What to expect in 2023

Even with one of the more talked about changes for 2023 being put on hold for now, there is plenty in store for the new year.

Shortly after a Kankakee County judge ruled on a SAFE-T Act suit filed by state’s attorneys from more than 60 Illinois counties, the Illinois Supreme Court on Dec. 31 issued a state-wide temporary stay order regarding  the cash bail and pretrial conditions.

Law enforcement and members of the judicial community in Illinois will be waiting for at least a little while in 2023 for a decision in the matter, continuing the debate about cashless bail until an appeal is heard.

While the impact of the SAFE-T Act on Monroe County Jail inmates is still to be determined, preparations have already begun on a plan to reconfigure the layout and expand storage of the building in Waterloo which houses the jail and the Monroe County Sheriff’s Department. The plan in its latest form was approved by the Monroe County Board of Commissioners late last year.

While COVID-19 cases and hospitalizations are dramatically lower now than in past years, the persistence of the virus plus an increase in RSV and flu cases has caused  a “tripledemic” which continues to overwhelm hospitals in the area heading into the new year.

The continued economic fallout of the COVID pandemic, supply chain issues, the war in Ukraine and other issues caused a major spike in inflation and significant price increases for consumers in 2022. Many financial experts predict a global recession in 2023, although the Federal Reserve in the United States is expected to continue increasing interest rates in hopes of slowing an economic downturn.

 Locally, one of the biggest stories of the last half of 2022 was the Queen of Hearts drawings at Outsider tavern in Waterloo.

The last jackpot was $1.2 million. If the Queen is not found during the next drawing Jan. 17, the total prize will likely reach the $2 million limit sometime this month.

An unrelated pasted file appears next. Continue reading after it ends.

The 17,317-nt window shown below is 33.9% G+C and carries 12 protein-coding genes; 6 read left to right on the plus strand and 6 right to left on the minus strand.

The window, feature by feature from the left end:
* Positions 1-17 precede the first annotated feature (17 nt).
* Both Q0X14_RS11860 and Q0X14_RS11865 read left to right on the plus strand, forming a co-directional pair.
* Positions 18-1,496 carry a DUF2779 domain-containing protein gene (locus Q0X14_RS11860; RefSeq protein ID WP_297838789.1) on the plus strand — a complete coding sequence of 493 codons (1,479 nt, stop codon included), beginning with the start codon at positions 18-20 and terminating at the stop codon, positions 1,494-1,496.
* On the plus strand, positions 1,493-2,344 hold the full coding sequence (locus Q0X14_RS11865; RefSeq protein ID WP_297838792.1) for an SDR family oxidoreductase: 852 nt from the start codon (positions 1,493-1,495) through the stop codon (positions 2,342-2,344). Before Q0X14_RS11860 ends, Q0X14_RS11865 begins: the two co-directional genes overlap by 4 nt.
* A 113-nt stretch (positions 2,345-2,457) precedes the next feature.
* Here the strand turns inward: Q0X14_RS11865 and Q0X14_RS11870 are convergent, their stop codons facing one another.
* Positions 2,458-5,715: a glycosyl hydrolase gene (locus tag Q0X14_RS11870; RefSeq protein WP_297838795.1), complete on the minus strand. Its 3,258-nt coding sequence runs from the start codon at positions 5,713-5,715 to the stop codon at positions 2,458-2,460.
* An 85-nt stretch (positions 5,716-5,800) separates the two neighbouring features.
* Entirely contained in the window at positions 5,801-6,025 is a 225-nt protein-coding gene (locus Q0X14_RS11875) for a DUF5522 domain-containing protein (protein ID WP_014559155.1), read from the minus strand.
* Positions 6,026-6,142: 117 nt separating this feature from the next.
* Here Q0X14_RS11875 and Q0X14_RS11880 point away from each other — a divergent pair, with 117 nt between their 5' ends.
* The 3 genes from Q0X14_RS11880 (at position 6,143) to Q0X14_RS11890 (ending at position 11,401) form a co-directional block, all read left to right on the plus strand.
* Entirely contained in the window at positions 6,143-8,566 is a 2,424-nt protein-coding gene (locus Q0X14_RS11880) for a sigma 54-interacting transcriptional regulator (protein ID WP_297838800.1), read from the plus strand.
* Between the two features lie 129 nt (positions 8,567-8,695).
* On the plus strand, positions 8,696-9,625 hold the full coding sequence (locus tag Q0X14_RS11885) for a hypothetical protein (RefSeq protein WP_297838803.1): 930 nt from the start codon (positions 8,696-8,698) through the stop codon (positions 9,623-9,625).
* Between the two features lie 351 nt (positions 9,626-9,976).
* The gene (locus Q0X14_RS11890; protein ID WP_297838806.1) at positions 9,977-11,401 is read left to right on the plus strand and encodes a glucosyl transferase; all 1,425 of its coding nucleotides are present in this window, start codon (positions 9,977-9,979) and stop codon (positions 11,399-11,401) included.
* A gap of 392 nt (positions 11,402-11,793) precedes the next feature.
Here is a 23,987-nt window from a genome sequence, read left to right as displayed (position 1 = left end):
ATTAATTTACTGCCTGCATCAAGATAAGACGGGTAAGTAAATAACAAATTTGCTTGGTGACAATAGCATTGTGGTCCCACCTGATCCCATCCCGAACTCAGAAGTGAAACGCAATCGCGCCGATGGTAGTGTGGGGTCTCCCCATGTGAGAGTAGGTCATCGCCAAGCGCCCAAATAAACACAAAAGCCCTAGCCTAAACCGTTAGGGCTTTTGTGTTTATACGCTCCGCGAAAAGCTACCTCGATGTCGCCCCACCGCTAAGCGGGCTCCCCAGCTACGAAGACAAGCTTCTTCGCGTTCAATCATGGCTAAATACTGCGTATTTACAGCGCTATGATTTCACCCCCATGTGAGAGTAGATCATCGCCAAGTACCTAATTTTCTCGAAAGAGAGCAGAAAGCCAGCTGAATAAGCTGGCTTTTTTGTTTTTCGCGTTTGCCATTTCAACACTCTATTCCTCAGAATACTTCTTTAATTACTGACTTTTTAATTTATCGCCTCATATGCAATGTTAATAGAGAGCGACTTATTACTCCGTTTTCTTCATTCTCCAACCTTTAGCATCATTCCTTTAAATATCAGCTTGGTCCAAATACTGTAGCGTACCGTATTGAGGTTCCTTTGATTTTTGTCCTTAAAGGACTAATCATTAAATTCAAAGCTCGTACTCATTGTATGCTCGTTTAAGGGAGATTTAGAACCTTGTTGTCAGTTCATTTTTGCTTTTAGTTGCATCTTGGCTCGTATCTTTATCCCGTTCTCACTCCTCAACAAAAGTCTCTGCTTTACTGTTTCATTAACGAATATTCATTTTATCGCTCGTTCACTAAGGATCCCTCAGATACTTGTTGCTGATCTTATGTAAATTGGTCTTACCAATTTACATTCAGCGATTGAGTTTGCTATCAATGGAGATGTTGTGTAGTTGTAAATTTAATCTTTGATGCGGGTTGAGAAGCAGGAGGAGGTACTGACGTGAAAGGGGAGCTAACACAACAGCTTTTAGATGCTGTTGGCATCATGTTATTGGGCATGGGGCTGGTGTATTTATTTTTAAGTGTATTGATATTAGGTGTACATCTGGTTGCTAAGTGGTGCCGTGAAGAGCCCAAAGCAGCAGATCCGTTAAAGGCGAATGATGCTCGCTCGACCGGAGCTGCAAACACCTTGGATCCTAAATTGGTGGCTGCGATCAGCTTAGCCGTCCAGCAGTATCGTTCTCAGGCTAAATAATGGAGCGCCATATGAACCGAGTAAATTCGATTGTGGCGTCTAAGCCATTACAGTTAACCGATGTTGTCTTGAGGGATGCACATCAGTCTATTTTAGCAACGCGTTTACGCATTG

When the limit is reached, numbers will be drawn until the Queen is found. However, if the player who finds the Queen is not present at the drawing, the next game will begin at half of the ending jackpot total, in which case the Queen will likely continue to draw large crowds.

In April, Monroe County residents will head to the polls for municipal elections. In Waterloo, there is a contested race for the mayor’s seat and for seats in each of the city’s four aldermanic wards. There will also be two contested seats on the Waterloo Park District Board on the ballot.

The current park board is faced with how to proceed with the splash pad project at William Zimmer Park. The project budget has increased significantly since its inception in 2019.  Barring any extensions, a functional splash pad must be in place by June or the board will be required to repay the $200,000 of grant funding it has already received. The board is expected to decide whether to proceed with a pared-down splash pad plan later this month. 

On the ballot this April in Columbia, there will be contests for the aldermanic seats in Wards I and II. 

Columbia voters will also decide a referendum question in April asking whether or not the city should be a “home rule” municipality. 

The Columbia City Council voted Tuesday night to approve placing the question on the April ballot. 

There will be a series of town hall meetings ahead of the April vote to inform Columbia voters of the pros and cons of becoming a home rule municipality.

Also in Columbia, the comprehensive plan process to guide the city’s direction in the next 25 years will be compelted. 

Once the plan is approved, the city will start developing specific actions to implement the plans which were developed with help from community input during a series of events and online participation in 2022.

One of the first actions Columbia will take when the comprehensive plan is approved will be to revise the city’s zoning and subdivision code.

Columbia will also be planning for another roundabout at the intersection of Ghent Road/Old Route 3 and Quarry and Palmer roads near the entrance and exit ramps for northbound Route 3. 

In September, Columbia City Engineer Chris Smith announced the Illinois Department of Transportation awarded a $1.2 million grant for the project, although there is no definite timetable for the project as of yet.